When is Probate Required? Why Your Loved One’s Will Can Go to Probate

when is probate required

They say you can’t take it with you. But without the right estate plan, your loved ones won’t take much of it either. North Carolina probate fees and intestate laws tear into an estate, sometimes tearing apart families. It’s one thing to lose someone you loved deeply, and it’s a double whammy when you find out that Big Brother wants to take a bite out of your inheritance. But you’re in luck—probate is not inevitable, and with the right help, you can avoid it altogether. Let’s look at when probate is required and what you can do to stop it.

Four Things That Can Give Your Estate a One-Way Ticket to Probate

Probate stinks—there are no two ways about it. It’s a court-supervised legal process that drains your assets and your family’s patience as they try to navigate life after you’re gone. Unfortunately, you can’t do anything about that afterward; that’s why you have to put a plan in place today. And to avoid the probate process, you must first understand why it happens. Here are four reasons why estates end up in probate.

Your Property is Only in Your Name

Jointly owned property transfers upon death to the surviving person. That means if you die and owned a home with your spouse, your spouse won’t have to go to court to stake their claim on what’s already theirs. The same is true if these assets were held in a trust document—that’s because when you transfer property to a trust, you transfer ownership of that property to the trust. Now, don’t let that run you off just yet. As the trustee of a revocable living trust, you still get all the benefits of using those assets—living in your home, driving your car, managing investments, etc.—with none of the drawbacks of having those items titled solely in your name.

You Don’t Have an Estate Plan

When you fail to plan, you plan to fail. And contrary to popular belief, a will doesn’t save your assets from probate. A will is great for designating beneficiaries for minor children and stating your wishes for funeral arrangements, but it provides no real asset protection. The best estate plan to shelter your wealth and, at minimum, save you money is a revocable living trust. But it doesn’t end there—an estate plan is a living, breathing document that should change as you change. Suppose you did have an estate plan. You put together a trust that holds your assets for the benefit of the people you love. But later in life, you buy a vacation home or other property. Assets left out of that trust will count towards the value of your estate and may be probated.

You Didn’t Name Any Beneficiaries

Beneficiary designations tell your loved ones who gets what after you pass away. Even if you have an estate plan, there could be some other assets like life insurance policies or retirement accounts that either lack a beneficiary, the beneficiary has died, or the beneficiary is still a minor at the time of your passing. In any case, these beneficiary designation mistakes can put a hold up on settling your estate and require probate court proceedings.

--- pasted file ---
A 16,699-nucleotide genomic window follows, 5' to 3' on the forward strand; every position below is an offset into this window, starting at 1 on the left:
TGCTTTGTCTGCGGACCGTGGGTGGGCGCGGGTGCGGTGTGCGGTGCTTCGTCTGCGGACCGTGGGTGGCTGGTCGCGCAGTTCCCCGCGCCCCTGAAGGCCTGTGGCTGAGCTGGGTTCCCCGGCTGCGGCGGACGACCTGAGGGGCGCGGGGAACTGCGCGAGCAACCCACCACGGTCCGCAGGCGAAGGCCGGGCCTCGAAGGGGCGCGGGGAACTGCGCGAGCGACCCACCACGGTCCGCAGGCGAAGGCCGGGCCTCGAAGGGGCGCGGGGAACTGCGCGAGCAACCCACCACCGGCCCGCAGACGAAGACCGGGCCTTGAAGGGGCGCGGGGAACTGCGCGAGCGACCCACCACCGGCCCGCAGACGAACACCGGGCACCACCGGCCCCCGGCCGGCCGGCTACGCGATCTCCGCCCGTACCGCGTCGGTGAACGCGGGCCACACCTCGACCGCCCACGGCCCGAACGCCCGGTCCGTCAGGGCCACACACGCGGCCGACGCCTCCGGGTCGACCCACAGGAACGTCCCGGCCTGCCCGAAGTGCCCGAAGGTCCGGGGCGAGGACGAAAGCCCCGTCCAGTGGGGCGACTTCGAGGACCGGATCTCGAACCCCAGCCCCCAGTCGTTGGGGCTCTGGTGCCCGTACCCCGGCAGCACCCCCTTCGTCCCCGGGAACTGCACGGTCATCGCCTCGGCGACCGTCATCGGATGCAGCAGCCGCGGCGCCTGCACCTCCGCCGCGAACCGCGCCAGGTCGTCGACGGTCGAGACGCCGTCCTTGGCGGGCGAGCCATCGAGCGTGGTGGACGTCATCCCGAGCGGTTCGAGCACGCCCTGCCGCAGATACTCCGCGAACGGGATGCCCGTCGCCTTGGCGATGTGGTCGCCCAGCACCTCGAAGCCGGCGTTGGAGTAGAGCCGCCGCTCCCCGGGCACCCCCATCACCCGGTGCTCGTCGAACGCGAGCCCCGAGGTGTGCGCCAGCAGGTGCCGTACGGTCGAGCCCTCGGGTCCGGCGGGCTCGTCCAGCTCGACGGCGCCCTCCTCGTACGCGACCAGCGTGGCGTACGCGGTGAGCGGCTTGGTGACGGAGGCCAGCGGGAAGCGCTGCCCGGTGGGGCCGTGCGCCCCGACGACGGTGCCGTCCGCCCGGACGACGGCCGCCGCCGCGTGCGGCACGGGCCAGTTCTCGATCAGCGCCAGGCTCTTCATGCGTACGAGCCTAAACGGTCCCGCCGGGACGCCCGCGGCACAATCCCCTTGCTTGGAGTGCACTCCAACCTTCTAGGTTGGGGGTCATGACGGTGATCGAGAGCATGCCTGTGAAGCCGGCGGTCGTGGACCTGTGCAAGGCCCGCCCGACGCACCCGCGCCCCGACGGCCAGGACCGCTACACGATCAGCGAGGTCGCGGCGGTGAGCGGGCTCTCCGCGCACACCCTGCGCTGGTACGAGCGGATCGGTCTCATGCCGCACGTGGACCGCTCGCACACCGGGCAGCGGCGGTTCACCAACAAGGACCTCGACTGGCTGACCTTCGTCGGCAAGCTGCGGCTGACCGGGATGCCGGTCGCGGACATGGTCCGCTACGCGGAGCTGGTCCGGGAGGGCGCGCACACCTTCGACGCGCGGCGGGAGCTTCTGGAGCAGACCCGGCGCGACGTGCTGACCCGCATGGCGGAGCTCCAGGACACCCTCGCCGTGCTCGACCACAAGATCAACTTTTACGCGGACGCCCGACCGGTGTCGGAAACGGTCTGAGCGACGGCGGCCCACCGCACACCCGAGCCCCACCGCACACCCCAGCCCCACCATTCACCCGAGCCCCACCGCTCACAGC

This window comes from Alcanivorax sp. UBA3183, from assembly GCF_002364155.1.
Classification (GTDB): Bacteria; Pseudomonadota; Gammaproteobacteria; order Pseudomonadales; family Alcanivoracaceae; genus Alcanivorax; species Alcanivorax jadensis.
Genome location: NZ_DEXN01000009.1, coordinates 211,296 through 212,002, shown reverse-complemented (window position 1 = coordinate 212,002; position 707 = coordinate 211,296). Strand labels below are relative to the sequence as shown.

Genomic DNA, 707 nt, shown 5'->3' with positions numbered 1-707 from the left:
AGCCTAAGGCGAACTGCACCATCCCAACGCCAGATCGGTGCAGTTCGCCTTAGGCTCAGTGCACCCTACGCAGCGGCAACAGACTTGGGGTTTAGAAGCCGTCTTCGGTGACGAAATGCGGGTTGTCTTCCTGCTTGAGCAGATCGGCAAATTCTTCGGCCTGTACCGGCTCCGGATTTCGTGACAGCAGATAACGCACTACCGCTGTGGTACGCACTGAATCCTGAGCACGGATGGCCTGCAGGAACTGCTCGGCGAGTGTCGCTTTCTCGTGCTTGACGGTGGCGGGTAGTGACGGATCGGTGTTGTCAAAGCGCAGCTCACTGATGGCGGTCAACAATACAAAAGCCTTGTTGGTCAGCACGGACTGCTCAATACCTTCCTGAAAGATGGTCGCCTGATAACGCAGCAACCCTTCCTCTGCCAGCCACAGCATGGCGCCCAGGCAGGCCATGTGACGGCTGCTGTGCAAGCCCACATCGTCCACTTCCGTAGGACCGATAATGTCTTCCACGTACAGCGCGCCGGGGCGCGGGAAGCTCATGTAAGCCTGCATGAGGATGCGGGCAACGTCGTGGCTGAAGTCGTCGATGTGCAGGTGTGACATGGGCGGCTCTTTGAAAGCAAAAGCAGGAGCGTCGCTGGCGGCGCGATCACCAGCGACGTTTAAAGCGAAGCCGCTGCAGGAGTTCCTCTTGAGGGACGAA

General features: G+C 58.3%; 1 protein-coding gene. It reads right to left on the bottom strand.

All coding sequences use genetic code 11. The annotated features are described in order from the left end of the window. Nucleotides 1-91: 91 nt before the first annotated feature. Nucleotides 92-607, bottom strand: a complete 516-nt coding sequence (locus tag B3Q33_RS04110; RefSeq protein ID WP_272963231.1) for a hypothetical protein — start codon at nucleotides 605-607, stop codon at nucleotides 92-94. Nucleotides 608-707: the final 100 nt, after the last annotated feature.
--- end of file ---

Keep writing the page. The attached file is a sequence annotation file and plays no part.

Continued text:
You Have More than $20,000

Estates worth more than $20,000 (or $30,000 if your surviving spouse inherits everything) are another common reason an estate goes through probate. On the other hand, a decedent’s estate worth less than the required amount can skip formal probate by filing an Affidavit for Collection of Personal Property of Decedent at your local superior court. But here’s the thing: if you own anything—a car, a house, or bank accounts—there’s a good chance your probate assets collectively are worth more than $30,000. And once the probate court gets through with them, they’re guaranteed to be much less than that.

Proper Estate Planning Can Save Your Assets From Probate

If you don’t want to go through probate or you want to spare your loved ones from the process, you need an estate plan. An estate plan outlines the who, what, and when of how your assets will be distributed after death—and even protects you from financial abuse if you become incapacitated or can no longer make decisions for yourself. If worse comes to worst, and you find yourself going head to head with probate court trying to settle your loved one’s estate, a Wilmington probate attorney can help you sort things out. Our attorneys can help you, the estate’s personal representative, fulfill your estate administration duties and ensure your loved one’s wishes are carried out. If you’re interested in learning more about how to keep your assets out of probate (and we’re guessing you are), book a consultation with a North Carolina probate lawyer today.

Author Bio

Shane T. Johnson is the CEO and Managing Partner of Johnson Legal, an estate planning and business law firm in Wilmington, NC. With years of experience in estate and business law, he has zealously represented clients in various legal matters, including small business formation and purchasing, estate planning, probate, domestic violence, and other legal cases.

Shane received his Juris Doctor from the University of Wyoming and is a member of the North Carolina Bar Association. He has received numerous accolades for her work, including being named among the Best Probate Lawyers in Wilmington by

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